Advances in Bionic Prosthesis and Orthosis


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Advances in Bionic Prosthesis and Orthosis

  1. 1. Advances in Bionic Prosthesis and Orthosis (Technical Insights) Assistive Products to Aid in Achieving Human-like Stability, Strength, and SpeedD2F7-TI2012
  2. 2. ContentsSection Slide NumbersExecutive Summary 5 Research Scope 6 Technical Insights–Research Process and Methodology 7 Key Findings 9 Snapshot 10 Overview 11 Application Areas 12 Global R&D Network Analysis Value Chain Assessment 13 Existing R&D Networks 14 Stakeholder–R&D Focus Areas 17 Emerging Business Model 19 <report code> 2
  3. 3. Contents (Contd…)Section Slide Numbers Global R&D Network Analysis Environmental Assessment 21 Key Technology Drivers 22 Key Business Drivers 23 Regulatory, Geo-Political Factors/Standards Compliance 24 Strategic Management of R&D Industry Trends and Requirements 29 Technical Resource Competency 30 R&D Intensity 31 Infrastructural/Facility Demands 33 Funding 34 R&D Effectiveness Measurement 36 <report code> 3
  4. 4. Contents (Contd…)Section Slide Numbers R&D Management Strategy 37 Technology Strategy 38 R&D Strategy 39 New Product Development (NPD) and Commercialization Strategy 40 IP Protection Strategy 41 Patents 42 Contact Details 46 Appendix 49 Decision Support Database 53 About Frost & Sullivan 58 <report code> 4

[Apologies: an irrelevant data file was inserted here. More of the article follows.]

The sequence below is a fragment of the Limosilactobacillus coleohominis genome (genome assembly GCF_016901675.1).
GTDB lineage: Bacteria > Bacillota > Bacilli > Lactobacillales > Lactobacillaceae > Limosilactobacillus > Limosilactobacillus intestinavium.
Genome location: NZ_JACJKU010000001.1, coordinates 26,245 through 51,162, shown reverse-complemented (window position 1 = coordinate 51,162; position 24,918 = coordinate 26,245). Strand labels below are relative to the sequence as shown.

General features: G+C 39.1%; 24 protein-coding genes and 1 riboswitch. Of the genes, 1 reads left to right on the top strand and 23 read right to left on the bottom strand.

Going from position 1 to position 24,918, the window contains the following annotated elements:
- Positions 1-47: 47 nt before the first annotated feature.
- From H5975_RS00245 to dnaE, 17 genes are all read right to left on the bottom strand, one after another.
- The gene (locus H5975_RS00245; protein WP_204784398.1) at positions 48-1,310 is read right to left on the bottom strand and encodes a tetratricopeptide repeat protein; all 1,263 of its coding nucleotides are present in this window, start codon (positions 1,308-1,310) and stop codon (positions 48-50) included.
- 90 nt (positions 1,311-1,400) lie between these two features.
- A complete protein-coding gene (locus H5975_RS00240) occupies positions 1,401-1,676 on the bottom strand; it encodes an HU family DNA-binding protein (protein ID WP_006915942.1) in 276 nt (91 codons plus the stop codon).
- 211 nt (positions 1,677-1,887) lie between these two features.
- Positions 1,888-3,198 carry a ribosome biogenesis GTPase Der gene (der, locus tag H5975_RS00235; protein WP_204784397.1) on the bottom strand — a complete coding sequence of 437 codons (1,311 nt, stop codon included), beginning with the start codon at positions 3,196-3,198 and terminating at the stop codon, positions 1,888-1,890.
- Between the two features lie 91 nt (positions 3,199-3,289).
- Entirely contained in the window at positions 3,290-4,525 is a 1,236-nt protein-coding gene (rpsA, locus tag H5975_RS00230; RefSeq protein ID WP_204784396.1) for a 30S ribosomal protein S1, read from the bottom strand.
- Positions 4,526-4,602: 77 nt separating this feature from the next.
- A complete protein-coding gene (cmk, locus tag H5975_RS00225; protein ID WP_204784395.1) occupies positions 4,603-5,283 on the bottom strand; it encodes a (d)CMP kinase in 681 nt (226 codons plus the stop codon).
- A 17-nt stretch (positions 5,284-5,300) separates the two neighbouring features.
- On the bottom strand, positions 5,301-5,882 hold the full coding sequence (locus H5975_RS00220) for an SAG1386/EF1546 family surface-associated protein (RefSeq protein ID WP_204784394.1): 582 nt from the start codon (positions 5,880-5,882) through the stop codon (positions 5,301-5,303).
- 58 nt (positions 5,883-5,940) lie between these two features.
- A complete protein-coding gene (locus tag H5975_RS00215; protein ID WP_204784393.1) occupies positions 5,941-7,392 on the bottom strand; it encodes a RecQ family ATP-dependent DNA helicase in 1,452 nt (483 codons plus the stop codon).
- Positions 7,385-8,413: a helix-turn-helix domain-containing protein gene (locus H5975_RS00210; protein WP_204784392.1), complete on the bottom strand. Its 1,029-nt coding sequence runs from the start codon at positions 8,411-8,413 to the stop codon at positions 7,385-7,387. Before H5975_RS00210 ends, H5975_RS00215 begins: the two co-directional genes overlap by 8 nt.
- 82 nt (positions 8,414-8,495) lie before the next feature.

5. 5. Scope of Research The field of Orthotics and Prosthetics (O&P) has changed dramatically in the past two decades. Practitioners today work in a variety of settings and use innovative materials and techniques to restore function and provide relief for various impairments. This research service (RS) is a study on the advancements in the O&P industry from an R&D management perspective. There is an ever-increasing demand for O&P devices and new innovations and inventions needs to be compliant with the ever-changing regulatory scene. There is a lot of competition in the industry today and this RS tries to guide the reader in selecting the optimal path for speedy commercialization, strengthening existing technologies/products, and enhancing future growth. The industry is bound to undergo a change in its outlook as technologies are increasingly converging which will result in fostering a diverse platform for our aging/disabled population. This research service will cover the following key sections in the Orthotics and Prosthetics industry: • Global R&D network assessment with analysis of R&D focus areas and emerging business models. • Global environmental assessment with emphasis of the drivers and regulatory factors and geo-political compliance. • Strategic management of R&D section including technical resource competency, funding, and infrastructural facility demands. • New product innovation and technology management strategies. • Key contacts within the industry. • Decision support database (DSD) tables. Source: Frost & Sullivan.5